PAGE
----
chakra (/'tʃakrə/) - a concept in Hinduism which refers to energetic and, according to some, even spiritual centers of power in the body. There are many chakras in the human body, but seven of them are emphasized: the root chakra (first, at the base of the spine), the sacral chakra (second, the genitals), solar plexus (third, just above the sacral chakra but a bit below the naval), the heart chakra (fourth, where the thymus is), the throat chakra (fifth, near the thyroid gland), the third eye (sixth, between the eyebrows), the crown chakra (seventh, on the crown of the head). In Wicca, chakras are often used for healing purposes. It is believed that well-balanced chakras enable the human organism to function normally (physically, emotionally and spiritually). You can find more information here

chalice - look up the term "goblet".

channeling - it refers to the channeling (i.e. directing) of energy during a ritual towards a certain goal. The energy can be that of an individual, a group or a deity. In this sense, during Wiccan rituals, the High Priest or High Priestess channels the God/Goddess (the priest channels the Goddess into the priestess, and she channels the God into the priest; this ritual is called "Drawing down the Moon/Sun" - look this term up for more information). If channeling the energy of a deity as in this case, one is really performing an invocation i.e. the calling of a deity into the body of a person. When channeling group energy or the energy of an individual, it is important to have an intent, a goal and to concentrate on the method and path of channeling. In group rituals, it is important that every member has the same intent, visualization and goal when channeling energy.

chanting - the rhythmic repetition of sounds or syllables which is often used for magical and devotional purposes. The chants are usually connected with the goal of the magical/devotional work. Chanting functions by "hypnotizing" the brain; it starts to chant automatically after a certain period of time thus enabling the practitioner to focus on the goal without thinking about the words being said too much. A melody can, but doesn't have to exist, the only important thing is the presence of rhythm (which is why drums and other percussion instruments often accompany chants). The tempo is maintained when the goal is to reach a trance, but it should be quickened when the energy wants to be raised and channeled somewhere. In terms of repetition, chanting is very similar to prayer because repeating prayers is a well-known method of achieving contact with higher powers throughout the world. In order to remembers the chants easily, the practitioner, at least in witchcraft and paganism, often writes it themself and sometimes includes rhymes. Pagans and Wiccans usually chant inside the sacred Circle deosil (although dancing isn't obligatory) in order to raise the energy and channel it towards a goal (by which they actually perform magic).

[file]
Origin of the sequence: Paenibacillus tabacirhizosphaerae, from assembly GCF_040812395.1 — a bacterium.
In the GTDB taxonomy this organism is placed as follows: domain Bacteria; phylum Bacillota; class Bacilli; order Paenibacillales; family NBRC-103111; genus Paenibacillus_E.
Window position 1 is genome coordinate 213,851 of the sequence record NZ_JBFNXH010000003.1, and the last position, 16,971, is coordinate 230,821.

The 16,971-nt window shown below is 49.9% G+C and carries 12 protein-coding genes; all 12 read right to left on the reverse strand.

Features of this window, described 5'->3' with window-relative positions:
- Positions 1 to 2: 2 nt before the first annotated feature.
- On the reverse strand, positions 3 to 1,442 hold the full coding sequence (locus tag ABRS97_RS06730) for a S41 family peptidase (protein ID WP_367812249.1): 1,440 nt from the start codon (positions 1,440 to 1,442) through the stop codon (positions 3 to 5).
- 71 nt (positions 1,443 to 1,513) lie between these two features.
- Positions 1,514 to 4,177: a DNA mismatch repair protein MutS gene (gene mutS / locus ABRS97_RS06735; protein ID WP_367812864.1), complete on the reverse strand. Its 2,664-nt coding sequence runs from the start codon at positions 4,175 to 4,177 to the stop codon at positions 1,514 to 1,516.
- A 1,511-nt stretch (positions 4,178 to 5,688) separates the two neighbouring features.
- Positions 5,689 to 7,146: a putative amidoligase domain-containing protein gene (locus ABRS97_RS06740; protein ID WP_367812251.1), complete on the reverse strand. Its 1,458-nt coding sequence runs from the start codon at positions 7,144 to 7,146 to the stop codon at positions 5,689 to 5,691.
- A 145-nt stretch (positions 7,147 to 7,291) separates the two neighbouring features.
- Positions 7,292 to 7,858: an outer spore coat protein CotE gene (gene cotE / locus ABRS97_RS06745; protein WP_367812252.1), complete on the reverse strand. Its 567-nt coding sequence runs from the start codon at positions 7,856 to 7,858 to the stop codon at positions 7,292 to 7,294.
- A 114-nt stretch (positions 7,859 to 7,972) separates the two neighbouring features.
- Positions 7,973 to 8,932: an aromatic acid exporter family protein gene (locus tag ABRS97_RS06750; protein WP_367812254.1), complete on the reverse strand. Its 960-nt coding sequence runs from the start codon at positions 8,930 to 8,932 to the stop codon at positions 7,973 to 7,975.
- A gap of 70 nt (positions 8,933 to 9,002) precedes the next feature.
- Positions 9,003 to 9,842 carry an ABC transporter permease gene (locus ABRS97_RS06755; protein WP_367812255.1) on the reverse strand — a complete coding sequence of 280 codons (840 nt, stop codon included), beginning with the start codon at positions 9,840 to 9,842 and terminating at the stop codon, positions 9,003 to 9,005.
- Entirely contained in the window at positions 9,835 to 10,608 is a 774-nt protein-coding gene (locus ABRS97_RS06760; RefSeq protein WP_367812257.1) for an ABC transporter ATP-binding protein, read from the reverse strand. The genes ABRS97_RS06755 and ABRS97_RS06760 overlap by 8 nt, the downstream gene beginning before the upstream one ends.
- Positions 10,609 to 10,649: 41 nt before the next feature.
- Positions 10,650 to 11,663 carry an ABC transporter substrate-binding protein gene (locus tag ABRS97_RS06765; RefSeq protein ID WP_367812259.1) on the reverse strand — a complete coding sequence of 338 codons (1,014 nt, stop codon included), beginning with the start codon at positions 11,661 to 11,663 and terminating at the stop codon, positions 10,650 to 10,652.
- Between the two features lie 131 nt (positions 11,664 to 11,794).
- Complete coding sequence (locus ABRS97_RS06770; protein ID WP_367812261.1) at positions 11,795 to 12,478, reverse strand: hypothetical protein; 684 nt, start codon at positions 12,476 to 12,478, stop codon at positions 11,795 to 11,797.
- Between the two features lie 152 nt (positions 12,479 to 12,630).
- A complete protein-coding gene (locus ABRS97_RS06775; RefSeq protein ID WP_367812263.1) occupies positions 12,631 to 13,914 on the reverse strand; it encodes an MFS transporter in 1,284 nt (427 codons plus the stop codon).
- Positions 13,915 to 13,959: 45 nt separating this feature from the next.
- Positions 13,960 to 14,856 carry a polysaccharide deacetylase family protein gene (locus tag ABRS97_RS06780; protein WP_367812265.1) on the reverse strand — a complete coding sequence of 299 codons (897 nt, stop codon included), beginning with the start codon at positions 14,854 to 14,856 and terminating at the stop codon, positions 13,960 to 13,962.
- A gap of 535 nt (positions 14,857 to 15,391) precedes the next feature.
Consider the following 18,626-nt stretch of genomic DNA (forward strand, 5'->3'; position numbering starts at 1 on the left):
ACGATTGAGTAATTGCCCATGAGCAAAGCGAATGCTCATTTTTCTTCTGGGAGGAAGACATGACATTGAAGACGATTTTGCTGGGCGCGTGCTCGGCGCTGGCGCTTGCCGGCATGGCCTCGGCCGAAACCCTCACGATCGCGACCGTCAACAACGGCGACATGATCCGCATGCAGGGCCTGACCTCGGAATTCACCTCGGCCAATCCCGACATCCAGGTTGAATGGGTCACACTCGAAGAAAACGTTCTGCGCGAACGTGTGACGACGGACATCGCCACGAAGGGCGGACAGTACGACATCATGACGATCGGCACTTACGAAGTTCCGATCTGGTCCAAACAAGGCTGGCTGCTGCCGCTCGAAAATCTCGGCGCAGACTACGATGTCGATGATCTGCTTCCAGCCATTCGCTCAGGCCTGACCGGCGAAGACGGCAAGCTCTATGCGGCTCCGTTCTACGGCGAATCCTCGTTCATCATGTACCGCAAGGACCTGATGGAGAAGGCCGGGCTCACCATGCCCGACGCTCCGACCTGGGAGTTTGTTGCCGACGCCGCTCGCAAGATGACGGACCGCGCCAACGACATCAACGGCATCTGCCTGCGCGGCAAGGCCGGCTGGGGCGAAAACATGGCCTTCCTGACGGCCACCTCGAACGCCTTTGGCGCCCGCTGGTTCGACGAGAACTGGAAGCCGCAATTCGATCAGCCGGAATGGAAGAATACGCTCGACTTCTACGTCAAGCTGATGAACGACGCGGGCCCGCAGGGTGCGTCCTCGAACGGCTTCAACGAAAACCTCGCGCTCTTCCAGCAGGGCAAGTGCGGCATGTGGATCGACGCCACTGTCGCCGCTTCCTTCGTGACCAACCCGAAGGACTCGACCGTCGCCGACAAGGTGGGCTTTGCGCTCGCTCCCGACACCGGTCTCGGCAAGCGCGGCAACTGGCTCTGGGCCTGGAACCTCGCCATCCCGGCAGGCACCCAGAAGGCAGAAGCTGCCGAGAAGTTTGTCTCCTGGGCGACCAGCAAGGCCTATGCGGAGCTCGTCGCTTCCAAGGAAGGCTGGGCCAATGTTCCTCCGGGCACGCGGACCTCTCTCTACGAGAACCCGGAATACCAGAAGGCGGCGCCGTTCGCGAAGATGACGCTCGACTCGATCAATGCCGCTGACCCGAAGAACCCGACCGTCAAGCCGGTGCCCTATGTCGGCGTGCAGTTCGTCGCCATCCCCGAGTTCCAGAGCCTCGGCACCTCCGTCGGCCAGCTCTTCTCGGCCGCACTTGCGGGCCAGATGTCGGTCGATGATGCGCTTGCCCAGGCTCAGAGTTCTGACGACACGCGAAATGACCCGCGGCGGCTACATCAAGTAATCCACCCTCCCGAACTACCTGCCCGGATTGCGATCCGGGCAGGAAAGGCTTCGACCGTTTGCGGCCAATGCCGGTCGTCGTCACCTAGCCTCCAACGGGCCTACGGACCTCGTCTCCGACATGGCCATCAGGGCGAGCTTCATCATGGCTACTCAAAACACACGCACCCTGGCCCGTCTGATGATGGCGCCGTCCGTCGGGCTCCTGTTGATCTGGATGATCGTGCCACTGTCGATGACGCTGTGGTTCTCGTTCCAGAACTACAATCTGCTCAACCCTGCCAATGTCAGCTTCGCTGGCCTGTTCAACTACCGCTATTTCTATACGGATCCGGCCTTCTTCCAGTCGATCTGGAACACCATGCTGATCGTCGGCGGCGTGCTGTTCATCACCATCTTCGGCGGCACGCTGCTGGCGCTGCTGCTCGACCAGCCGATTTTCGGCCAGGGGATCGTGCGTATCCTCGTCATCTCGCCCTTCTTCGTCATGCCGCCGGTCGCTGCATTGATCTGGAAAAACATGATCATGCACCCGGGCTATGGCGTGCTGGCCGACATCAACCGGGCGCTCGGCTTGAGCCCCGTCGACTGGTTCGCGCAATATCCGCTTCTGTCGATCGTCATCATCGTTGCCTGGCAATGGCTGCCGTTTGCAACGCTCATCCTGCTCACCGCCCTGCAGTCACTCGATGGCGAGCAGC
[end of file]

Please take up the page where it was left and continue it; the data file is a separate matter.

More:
Charge of the Goddess - a poem which is recited by the High Priestess (with some help from the High Priest) during a ritual called Drawing Down the Moon. The ritual's purpose is calling the Goddess into the body of the Priestess. If she does not come down, then the Priestess recites the poem speaking in the Goddess' behalf. Charles Godfrey Leland wrote it down according to a speech given by the infamous Aradia to a group of Italian Witches. It was then translated into English by Doreen Valiente. More information in this post